On October 4, 2017, a federal judge in Washington denied a debt collector's motion to dismiss for failure to state a claim in a proposed putative class action case that alleged defendant's lack of disclosure on time-barred debts violated the Federal Debt Collection Practices Act (FDCPA), 1692 et seq.  The case is Bereket v. Portfolio Recovery Associates, LLC, et al. (Case No. 17-cv-0812, U.S.D.C., Western District of Washington).  

The court issued a Memorandum Decision and Order, a copy of which can be found here


Six years after the last payment/activity on the debt referenced in the letter, defendant sent a settlement letter to plaintiff offering a number of different payment options. The letter stated, "The law limits how long you can be sued on a debt. Because of the age of your debt, we will not sue you for it." In the Complaint, plaintiff alleged that this letter violated the FDCPA as "Defendant fails to inform the Plaintiff that should he choose one of the payment plans offered it may re-start the statute of limitations, which may expose the Plaintiff to future litigation for this debt." 

Defendant brought a motion to dismiss under Federal Rule of Civil Procedure 12(b)(6) for failure to state a claim upon which relief may be granted. 

The Court's Order 

The court denied defendant's motion to dismiss.

The court briefly addressed several arguments defendant made in its motion to dismiss, but focused the majority of its analysis on defendant’s argument that, as a matter of law, it did not violate the FDCPA by failing to advise plaintiff of the potential legal consequences of partial payment. The defendant offered two primary arguments in support of its position: 

  1. It had no duty to advise plaintiff of the possible legal consequences of his actions.
  2. Under Washington law, partial payments would not have restarted the statute of limitations. 

The court rejected both arguments. With respect to defendant’s first argument, the court emphasized a recent summary from a decision in the Eastern District of California that the Federal Trade Commission and Consumer Financial Protection Bureau encouraged any collection of time-barred debt to inform a consumer of the consequences of partial payment, in addition to disclosing that a collector cannot sue to collect the debt.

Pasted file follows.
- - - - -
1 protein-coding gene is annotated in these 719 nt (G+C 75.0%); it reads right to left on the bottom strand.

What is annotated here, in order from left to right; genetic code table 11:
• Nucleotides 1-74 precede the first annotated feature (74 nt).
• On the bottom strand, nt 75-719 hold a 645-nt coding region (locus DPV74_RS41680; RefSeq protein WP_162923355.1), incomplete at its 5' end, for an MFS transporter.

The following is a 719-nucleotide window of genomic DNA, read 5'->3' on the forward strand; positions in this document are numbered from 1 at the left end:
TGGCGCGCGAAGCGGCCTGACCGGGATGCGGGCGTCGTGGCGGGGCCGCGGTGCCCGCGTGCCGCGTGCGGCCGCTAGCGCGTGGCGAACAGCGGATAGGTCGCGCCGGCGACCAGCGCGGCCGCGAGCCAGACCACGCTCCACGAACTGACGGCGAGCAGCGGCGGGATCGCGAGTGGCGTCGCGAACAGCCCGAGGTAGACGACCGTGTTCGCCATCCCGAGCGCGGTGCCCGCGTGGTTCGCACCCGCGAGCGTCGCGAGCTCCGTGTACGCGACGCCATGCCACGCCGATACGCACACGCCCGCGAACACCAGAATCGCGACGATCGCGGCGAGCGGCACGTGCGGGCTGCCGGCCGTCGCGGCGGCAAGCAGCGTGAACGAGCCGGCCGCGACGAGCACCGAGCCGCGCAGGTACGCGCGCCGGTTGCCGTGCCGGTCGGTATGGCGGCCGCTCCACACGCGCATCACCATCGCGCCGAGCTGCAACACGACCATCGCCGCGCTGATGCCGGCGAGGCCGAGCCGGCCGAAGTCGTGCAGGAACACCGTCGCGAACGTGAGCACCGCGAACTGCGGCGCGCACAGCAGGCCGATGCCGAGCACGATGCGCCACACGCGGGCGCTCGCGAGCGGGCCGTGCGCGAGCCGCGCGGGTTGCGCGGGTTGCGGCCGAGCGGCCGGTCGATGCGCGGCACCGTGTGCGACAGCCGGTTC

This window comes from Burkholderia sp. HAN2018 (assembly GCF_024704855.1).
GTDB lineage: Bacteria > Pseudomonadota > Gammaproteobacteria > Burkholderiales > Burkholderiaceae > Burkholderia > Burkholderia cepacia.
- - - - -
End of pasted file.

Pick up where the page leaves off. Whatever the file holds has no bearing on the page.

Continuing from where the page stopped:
Regarding the defendant’s second argument, the court confirmed that based on the facts of the case, a partial payment on the debt could open the plaintiff to litigation whereas no payment would not. Based on its review of state law, the court heavily relied on the Seventh Circuit’s decision in Pantoja v. Portfolio Recovery Assocs, LLC, 852 F.3d 679 (7th Cir. 2017). (See insideARM's previous analysis regarding the Pantoja case) and concluded that plaintiff had sufficiently asserted that defendant’s failure to alert the consumer that a partial payment may restart the applicable statute of limitations violated the FDCPA. 

insideARM Perspective 

Collection of time-barred debt continues to be a heavily litigated issue.  While not universal, there is a growing consensus of case law that an Out-of-Stat disclosure should inform a consumer that a debt cannot be sued on and mention the consequences of making a partial payment or written acknowledgement. The Consumer Financial Protection Bureau also has collection of time-barred debt as a priority issue, and we suspect will attempt to address this issue in it notice of proposed rulemaking. 

insideARM maintains a free FDCPA resources page to provide the ARM community a destination for timely and topical information on the Fair Debt Collection Practices Act (FDCPA). The cornerstone of the page is a chart of significant FDCPA cases (kept up to date thanks to Joann Needleman of Clark Hill). Where insideARM has already published a story on the case, we provide a link. That chart contains several prior cases involving letter language on Out-of-Stat debt.

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